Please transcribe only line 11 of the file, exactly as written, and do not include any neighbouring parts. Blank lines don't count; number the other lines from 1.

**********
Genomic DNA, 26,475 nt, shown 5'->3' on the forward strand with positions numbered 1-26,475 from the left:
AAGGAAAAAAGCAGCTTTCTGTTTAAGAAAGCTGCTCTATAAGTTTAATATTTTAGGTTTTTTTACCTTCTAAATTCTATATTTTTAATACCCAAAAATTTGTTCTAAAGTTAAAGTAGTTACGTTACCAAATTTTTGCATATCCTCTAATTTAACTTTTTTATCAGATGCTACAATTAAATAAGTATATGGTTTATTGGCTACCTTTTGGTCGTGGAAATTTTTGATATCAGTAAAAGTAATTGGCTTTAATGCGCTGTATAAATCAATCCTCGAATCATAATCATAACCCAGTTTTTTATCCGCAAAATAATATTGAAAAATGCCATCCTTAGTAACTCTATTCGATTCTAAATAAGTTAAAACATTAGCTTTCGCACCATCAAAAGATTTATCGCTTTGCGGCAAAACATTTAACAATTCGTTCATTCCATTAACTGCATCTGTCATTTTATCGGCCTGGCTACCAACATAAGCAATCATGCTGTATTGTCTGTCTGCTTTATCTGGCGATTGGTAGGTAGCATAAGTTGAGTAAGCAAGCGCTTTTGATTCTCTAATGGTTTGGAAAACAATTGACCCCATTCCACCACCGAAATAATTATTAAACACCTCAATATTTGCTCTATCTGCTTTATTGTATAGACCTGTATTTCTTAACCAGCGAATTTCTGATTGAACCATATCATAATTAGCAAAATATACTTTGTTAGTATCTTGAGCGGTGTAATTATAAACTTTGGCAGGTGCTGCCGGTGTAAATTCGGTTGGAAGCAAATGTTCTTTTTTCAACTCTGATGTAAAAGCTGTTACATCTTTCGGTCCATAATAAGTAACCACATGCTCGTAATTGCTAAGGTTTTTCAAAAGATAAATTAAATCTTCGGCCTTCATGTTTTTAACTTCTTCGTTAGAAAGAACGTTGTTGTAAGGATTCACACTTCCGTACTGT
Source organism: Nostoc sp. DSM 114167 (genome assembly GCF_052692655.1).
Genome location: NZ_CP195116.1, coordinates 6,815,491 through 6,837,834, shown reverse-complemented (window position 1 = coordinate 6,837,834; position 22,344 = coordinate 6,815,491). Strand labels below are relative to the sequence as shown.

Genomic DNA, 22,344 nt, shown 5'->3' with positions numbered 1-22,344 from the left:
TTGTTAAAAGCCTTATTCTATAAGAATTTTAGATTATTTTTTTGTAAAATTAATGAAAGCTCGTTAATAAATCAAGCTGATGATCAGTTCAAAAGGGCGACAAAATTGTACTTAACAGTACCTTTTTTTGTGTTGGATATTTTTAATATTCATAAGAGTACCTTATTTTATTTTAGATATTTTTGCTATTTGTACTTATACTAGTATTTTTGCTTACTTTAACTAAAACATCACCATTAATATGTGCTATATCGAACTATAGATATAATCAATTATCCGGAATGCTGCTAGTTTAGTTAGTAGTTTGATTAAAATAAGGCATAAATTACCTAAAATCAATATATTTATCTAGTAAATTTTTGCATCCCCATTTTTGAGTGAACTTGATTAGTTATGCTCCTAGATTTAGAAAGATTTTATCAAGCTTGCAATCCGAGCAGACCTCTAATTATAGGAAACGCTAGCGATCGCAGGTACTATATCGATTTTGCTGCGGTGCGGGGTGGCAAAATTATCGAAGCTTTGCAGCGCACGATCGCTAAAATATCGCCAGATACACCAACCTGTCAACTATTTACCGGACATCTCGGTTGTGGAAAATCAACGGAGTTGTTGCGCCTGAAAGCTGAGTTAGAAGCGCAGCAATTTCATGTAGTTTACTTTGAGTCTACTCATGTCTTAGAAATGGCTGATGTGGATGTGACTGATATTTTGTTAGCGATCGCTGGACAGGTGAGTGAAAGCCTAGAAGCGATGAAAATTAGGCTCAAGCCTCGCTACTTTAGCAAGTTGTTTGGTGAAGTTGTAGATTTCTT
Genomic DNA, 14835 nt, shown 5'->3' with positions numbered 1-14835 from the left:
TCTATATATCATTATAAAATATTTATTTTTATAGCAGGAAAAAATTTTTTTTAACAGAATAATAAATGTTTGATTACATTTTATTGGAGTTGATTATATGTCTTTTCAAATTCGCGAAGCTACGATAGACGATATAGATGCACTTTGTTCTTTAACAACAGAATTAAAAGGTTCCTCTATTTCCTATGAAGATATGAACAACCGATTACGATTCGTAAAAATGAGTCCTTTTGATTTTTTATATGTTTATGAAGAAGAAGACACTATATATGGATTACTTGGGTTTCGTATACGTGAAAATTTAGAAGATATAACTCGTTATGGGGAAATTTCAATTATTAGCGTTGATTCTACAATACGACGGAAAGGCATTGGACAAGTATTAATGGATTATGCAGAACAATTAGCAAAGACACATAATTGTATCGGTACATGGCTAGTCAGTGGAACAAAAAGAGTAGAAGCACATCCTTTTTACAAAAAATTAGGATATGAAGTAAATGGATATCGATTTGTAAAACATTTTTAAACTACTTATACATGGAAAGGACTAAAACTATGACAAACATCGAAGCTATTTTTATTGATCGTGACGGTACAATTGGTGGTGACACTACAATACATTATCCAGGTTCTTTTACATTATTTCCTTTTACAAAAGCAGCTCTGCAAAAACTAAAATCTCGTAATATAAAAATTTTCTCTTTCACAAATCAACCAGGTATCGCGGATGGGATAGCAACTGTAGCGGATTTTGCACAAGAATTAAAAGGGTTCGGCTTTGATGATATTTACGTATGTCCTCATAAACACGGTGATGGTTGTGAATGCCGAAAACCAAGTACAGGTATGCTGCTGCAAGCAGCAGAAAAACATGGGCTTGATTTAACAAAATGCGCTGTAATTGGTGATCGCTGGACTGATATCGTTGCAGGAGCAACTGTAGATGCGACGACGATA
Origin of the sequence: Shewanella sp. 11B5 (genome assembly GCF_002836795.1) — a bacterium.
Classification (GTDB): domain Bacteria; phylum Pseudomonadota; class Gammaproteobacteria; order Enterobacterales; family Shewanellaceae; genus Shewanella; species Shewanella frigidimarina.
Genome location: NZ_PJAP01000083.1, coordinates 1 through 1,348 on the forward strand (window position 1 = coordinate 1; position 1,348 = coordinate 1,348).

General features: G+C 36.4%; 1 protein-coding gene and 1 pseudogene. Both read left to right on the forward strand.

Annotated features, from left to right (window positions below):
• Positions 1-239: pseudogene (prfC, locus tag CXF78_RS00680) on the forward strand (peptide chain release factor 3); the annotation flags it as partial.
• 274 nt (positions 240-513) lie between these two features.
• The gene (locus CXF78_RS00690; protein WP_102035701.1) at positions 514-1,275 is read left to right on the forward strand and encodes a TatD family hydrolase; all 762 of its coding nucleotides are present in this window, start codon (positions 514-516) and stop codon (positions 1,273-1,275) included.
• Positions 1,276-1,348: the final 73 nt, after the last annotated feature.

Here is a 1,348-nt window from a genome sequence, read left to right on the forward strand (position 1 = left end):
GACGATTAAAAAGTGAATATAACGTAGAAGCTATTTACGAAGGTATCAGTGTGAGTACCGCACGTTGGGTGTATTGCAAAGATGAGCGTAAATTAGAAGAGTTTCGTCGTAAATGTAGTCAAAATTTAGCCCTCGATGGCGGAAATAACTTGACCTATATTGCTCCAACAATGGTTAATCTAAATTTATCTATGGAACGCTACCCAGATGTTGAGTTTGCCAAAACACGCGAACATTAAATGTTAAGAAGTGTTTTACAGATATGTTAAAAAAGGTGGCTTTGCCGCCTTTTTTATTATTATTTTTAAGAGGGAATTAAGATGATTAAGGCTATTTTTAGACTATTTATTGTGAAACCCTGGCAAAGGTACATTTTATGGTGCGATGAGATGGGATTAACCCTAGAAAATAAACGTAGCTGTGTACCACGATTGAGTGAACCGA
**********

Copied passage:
Genome location: NZ_PJAP01000083.1, coordinates 1 through 1,348 on the forward strand (window position 1 = coordinate 1; position 1,348 = coordinate 1,348).